Tuesday, May 17, 2016

Rainfall Analysis for Yamalur watershed

We had good rainfall (1000mm plus on an average) in 2015. Yet, this summer was harsh for everyone. Would it have helped if we had harvested rainwater? The primary analysis from the project area (Yamalur watershed) observes that there is enough water available for everyone if we do rainwater harvesting leaving excess water to go to the lakes and/or groundwater recharge.  

A watershed is the area of land where all of the water that falls in it and drains off of it goes to a common outlet. Biome Trust has been involved in an action research project called Particpatory Groundwater Mapping in a Yamalur watershed of an area 33.81 sq.km.

Now if we overlap the watershed area over a Google map and the administrative boundary map i.e. BBMP ward map; we would see overlaps with the existing BBMP wards. This helped us in understanding that this watershed consists of 6 BBMP wards- HAL Airport, Bellandur, Marathahalli, HSR layout, Singasandra, Begur, Mangmanapalya and some non-BBMP region still under village Panchayats viz. 4 villages in Halanayakanahalli Gram Panchayat (Halanayakanahalli, Chikkanalli, Chikkanayakanahalli, Hadosiddapura), Rayasandra, Choodasandra, Kodathi.

Rainfall data is very critical for it gives an idea of water falling in an area (inflow), how much is percolating, evaporation percentage, etc. The rainfall related data collection involved contacting Karnataka State Natural Disaster Monitoring Center (KSNDMC). KSNDMC has installed raingauges in 89 BBMP wards so far and almost all village panchayats have these raingauges. We managed to get 2015 rainfall data (daily and monthly) from KSNDMC except Mangmanapalya (where there is no raingauge and so have used closest ward Bommanahalli for the analysis) and villages Rayasandra, Choodasandra, Kodathi. We’ll keep collecting this information. However, some primary analysis throws some interesting results:


Raw data from KSNDMC:

Month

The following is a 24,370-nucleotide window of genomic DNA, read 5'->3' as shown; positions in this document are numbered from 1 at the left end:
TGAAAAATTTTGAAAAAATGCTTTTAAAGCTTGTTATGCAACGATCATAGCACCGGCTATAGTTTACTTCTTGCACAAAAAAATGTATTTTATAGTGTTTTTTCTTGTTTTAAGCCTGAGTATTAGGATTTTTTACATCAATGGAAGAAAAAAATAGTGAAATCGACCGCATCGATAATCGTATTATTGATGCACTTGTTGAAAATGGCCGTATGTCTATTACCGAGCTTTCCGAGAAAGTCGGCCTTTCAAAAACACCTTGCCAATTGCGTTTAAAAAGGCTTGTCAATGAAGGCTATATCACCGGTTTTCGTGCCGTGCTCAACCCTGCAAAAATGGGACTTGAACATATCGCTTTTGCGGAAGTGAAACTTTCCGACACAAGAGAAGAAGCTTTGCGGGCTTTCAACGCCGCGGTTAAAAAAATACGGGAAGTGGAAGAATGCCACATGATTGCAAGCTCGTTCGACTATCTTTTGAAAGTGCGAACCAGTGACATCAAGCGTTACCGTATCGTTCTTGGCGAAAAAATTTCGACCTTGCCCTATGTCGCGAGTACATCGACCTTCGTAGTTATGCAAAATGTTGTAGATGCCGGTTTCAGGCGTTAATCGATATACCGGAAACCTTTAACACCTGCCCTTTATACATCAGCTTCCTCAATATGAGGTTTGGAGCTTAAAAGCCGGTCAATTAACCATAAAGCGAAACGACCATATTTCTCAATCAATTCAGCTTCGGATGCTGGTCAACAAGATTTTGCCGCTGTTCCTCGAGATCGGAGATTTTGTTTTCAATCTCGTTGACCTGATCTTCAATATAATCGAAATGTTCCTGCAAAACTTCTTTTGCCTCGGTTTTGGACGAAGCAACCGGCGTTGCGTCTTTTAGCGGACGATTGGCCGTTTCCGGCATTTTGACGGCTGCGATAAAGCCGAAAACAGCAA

HAL Airport
Bellandur
Marathahalli
HSR Layout
Bommanahalli
Singasandra
Begur
Halanayakanahalli GP
Jan
3
0
3
2.5
3
2
5.5
24
Feb
0
0
0
0
0
0
0
0
Mar
42.5
43.5
44
36.5
45
77.5
16.5
0
Apr
185
118.5
128.5
139.5
129
127.5
102.5
111.5
May
100
64.5
75
102
92
78
100.5
73.5
June
105
132.5
103.5
77
83.5
96.5
100
120.0
July
68.5
55.5
59
58
58
49.5
47.5
55.5
Aug
131.5
187
96.5
169.5
186.5
184.5
138
186.5
Sep
175.5
210.5
164.5
163.5
137.5
175
175
171.5
Oct
144
148
170.5
121
80
117.5
105
160.0
Nov
269.5
200.5
186.5
215.5
229
182.5
171
201.5
Dec
7.5
7.5
3.5
3
3
7
9.62
9.5
Total
1232
1168
1034.5
1088
1046.5
1097.5
971.12
1113.5

Some quick observations:
  • On an average it rained 1093.89 mm across the watershed with highest annual rainfall recorded at HAL airport station (1232 mm)
  • The lowest was recorded in Begur ward station @971.12 mm
  • November being the rainiest month with 200 mm rainfall on average, followed by September with 171 mm and April and October tied at 130 mm


Total area of the watershed
33.81
sq km
33810000
sq m
Total annual rainfall in 2015
1093.89
mm
1.093
m
Total rainfall endowment
36954330
cum
36954330000
L
Per capita requirement
150
LPCD
Total residential population
123780
Total residential water demand
18567000
LPD
6776.955
ML/Yr
Demand as rainfall
200.4423248
mm
Sustainability/Difference between actual rainfall and annual water demand
893.4476752
mm
This much rainfall is available/in excess for the population in the watershed. So if everyone does rainwater harvesting there is enough rainfall for a year for this much residential population
Assumption is that all the rainfall falling is harvested. Rainfall distribution is uniform in the ward.
The per capita requirement in urban area is always found to be more than 150LPCD from our experience.
Commercial establishments are not considered in this calculation

Based on this data, we want to understand some more details:
·         Runoff available- Based on the land use understanding this information would be easy to obtain
·         Recharge- how much of the runoff can be used for recharge, how many wells would be essential
·         Recharge and borewell yields- to determine the efficiency of shallow groundwater recharge and correlation with borewell yields (if any). So we are collecting Static water level (SWL) data from many borewells in the watershed. We use manual and automatic sensors to facilitate the data collection
·         Spatial distribution of rainfall- Bangalore rainfall is varying at the spatial scale so understanding which areas are the high rainfall/low rainfall would help 
·         Microwatershed level rainfall analysis. This yamalur watershed consists of 8 micro-watersheds


We are still learning to analyze this data and would like to hear from you on how best to put this data to use. We would also like to use better visualization. This is what the Participatory Groundwater mapping action research project is attempting to do.

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